I hope that today’s post finds everyone in good spirits. I would like to touch on a topic that on the surface may not seem to have a lot to do with the home inspection business. Its importance will (hopefully) become clear by the end of the post.
We often hear the words empathy and sympathy, and most people are under the impression that they mean the same thing. While their meanings are both related to having compassion for another person, there are subtle differences between their definitions.
When we sympathize with someone, we have compassion for that person and their situation, but we don’t necessarily (fully) understand what they are going through. When we have empathy for someone, we have compassion for them and their current situation, but we also have the ability to understand their problem, as we have previously had a similar experience.
A good example of these different terms would involve a pregnant woman enduring labor pains. While a male nurse can certainly have sympathy for the woman’s pain, a female nurse (that had previously had a baby) would be able to empathize with her, as she has experienced the same pain before in her life. And while it is certainly a good thing to sympathize with someone in a difficult situation, empathy has been proven to lower stress, improve our relationships and connections and make us better leaders.
How does this all tie in with my business, you ask. Theodore Roosevelt famously said that “No one cares how much you know, until they know how much you care.” Your clients must have confidence that you are looking out for their best interests before they can consider you to be an expert in your field.
As home inspectors, we are all subject to what I like to call “The Big Head Syndrome.” If we stay in this business long enough, and are proactive in our education, we can develop a mental database of housing information that can be overwhelming.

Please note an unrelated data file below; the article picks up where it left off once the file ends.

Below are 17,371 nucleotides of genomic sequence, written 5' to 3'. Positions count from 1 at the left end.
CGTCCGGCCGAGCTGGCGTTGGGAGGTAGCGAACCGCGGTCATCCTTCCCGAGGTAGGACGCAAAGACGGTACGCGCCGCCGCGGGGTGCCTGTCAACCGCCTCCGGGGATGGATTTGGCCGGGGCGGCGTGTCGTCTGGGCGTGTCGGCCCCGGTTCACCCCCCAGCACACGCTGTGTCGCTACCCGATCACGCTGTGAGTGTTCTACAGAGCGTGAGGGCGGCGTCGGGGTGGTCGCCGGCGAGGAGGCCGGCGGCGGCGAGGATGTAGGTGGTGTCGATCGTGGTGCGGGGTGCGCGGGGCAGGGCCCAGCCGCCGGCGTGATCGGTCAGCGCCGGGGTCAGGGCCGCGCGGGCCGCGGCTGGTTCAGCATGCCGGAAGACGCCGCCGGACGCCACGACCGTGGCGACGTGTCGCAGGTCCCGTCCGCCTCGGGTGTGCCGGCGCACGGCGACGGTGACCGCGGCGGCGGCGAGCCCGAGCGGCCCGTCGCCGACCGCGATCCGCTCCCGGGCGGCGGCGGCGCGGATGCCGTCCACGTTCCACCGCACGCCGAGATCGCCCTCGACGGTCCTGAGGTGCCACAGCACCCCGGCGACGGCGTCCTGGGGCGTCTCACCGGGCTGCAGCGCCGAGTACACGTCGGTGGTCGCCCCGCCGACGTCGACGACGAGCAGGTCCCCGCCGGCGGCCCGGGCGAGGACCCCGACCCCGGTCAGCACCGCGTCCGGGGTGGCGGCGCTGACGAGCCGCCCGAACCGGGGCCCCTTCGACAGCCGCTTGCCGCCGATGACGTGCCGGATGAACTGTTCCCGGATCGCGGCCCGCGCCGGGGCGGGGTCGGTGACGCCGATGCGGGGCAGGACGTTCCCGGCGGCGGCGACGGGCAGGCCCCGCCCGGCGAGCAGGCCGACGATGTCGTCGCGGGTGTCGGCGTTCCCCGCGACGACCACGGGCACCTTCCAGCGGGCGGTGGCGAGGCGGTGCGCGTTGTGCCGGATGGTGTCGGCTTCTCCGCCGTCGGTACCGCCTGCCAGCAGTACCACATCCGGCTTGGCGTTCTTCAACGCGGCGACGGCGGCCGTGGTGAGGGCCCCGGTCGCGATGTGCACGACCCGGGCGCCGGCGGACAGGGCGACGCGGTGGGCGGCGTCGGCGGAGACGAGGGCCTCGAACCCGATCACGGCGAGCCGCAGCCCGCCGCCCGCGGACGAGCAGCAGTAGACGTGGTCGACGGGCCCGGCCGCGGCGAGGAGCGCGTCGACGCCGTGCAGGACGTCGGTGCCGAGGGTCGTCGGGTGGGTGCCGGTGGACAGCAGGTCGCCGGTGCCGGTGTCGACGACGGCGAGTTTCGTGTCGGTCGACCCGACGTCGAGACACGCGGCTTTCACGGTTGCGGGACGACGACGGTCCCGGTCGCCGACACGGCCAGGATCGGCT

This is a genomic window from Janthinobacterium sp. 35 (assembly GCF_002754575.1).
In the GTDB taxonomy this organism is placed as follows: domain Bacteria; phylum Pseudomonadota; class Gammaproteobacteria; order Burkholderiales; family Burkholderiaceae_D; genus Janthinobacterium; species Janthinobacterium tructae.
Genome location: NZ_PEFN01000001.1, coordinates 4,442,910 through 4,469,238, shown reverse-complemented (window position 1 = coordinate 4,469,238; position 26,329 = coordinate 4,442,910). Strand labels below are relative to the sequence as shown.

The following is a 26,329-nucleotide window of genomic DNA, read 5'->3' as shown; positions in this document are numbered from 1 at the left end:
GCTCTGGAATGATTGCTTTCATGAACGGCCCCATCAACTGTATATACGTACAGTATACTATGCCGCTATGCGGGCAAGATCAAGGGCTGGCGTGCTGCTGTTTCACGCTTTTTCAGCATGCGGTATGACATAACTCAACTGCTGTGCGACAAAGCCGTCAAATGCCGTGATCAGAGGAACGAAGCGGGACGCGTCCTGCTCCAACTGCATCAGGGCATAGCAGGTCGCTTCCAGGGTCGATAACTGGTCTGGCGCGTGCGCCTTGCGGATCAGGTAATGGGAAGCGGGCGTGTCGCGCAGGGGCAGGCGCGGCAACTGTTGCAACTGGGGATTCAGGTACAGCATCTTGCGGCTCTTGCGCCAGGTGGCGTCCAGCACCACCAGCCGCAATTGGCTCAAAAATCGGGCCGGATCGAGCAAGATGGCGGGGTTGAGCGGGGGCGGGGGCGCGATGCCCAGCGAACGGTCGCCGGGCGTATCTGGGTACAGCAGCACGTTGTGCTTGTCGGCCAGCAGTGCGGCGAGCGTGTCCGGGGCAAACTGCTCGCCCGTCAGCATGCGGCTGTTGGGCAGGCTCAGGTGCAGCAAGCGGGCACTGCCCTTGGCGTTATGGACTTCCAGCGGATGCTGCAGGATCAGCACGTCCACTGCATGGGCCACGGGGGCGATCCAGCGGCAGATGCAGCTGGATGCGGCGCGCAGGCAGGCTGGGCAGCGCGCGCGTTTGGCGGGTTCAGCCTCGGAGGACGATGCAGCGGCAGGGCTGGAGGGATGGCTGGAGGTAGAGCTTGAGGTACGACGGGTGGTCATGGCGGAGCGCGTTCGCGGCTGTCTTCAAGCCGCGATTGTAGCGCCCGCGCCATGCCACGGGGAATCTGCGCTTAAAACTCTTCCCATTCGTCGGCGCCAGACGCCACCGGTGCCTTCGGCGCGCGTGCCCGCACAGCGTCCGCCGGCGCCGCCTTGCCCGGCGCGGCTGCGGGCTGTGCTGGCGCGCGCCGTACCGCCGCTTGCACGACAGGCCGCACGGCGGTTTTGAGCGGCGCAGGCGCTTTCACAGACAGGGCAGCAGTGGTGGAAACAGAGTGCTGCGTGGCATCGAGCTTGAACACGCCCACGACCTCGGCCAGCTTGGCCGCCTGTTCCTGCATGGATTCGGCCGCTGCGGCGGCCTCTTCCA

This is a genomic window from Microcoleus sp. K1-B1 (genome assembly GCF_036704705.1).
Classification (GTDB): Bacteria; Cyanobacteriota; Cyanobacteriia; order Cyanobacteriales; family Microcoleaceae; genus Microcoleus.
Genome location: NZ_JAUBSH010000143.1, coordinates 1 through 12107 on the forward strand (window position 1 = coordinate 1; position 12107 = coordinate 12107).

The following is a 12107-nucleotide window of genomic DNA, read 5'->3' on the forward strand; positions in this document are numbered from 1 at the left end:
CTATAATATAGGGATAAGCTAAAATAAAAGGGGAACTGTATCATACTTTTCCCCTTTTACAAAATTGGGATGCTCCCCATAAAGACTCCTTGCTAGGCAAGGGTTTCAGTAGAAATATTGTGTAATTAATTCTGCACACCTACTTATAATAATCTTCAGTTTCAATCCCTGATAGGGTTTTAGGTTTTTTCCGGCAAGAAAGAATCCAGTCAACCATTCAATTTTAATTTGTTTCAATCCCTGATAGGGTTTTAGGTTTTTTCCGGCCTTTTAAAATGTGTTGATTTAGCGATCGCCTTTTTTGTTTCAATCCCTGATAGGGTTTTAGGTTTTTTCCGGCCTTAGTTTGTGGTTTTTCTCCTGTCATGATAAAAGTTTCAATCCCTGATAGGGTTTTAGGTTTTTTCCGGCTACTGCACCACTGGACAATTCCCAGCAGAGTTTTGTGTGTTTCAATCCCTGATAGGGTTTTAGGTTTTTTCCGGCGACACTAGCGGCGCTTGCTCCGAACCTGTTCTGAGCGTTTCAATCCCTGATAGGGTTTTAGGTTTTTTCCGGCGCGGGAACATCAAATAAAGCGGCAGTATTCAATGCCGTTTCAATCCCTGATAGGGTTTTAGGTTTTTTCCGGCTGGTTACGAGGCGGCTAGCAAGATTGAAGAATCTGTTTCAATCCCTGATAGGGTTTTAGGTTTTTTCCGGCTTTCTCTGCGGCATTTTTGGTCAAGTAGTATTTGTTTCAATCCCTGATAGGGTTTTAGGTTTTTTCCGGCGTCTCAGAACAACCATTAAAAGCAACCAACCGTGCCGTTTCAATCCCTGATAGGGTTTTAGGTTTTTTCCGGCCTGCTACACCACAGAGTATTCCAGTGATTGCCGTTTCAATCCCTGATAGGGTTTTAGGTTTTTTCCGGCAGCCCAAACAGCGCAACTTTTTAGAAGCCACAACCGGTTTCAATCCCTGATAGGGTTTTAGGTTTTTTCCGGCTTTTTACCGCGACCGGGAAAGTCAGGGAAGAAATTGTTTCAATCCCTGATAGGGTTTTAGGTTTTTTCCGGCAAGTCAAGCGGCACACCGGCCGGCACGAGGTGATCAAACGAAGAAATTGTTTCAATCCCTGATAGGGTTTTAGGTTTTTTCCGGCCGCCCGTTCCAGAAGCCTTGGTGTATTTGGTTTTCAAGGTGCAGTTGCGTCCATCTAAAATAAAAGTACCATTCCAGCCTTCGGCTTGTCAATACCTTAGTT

With so much information in our heads, we often feel compelled to release the pressure, spewing our knowledge all over everyone involved in the home inspection process. And while more information can be good for everyone involved, we must always keep in mind the mental state of the buyer, our client.
Many of our clients are first-time home buyers, or at the very least have considerably less experience with the sale of houses than we do as home inspectors. This is where empathy comes into play. We must keep in mind how difficult it was when we purchased our first home; the range of emotions that we felt, and how overwhelming the whole process was for us as new home buyers.
All too often, we fall prey to the trap of our daily routine. While it is great to have an established routine to guide us through the inspection process, we must remember that while we may have been through hundreds (or thousands) of home inspection, the odds are high that this is our clients’ first inspection. So while this particular ungrounded three-prong outlet may be the 27th one you have seen this month, to a new home buyer it may represent a seemingly insurmountable hurdle to feeling comfortable with their home purchase.
I will leave you with a quote from Swiss psychologist, psychoanalyst and author, Alice Miller: “Empathy grows as we learn.” Through our experience, we (hopefully) gain knowledge and insight into the mindset of our clients and their situations. And, while sharing our knowledge of houses is certainly an important part of our job description, always remember to do so through the lens of empathy.
Show some compassion for your clients and their fears, attempting to put everything into proper perspective. You (and your clients) will be happier and more satisfied for the extra effort.
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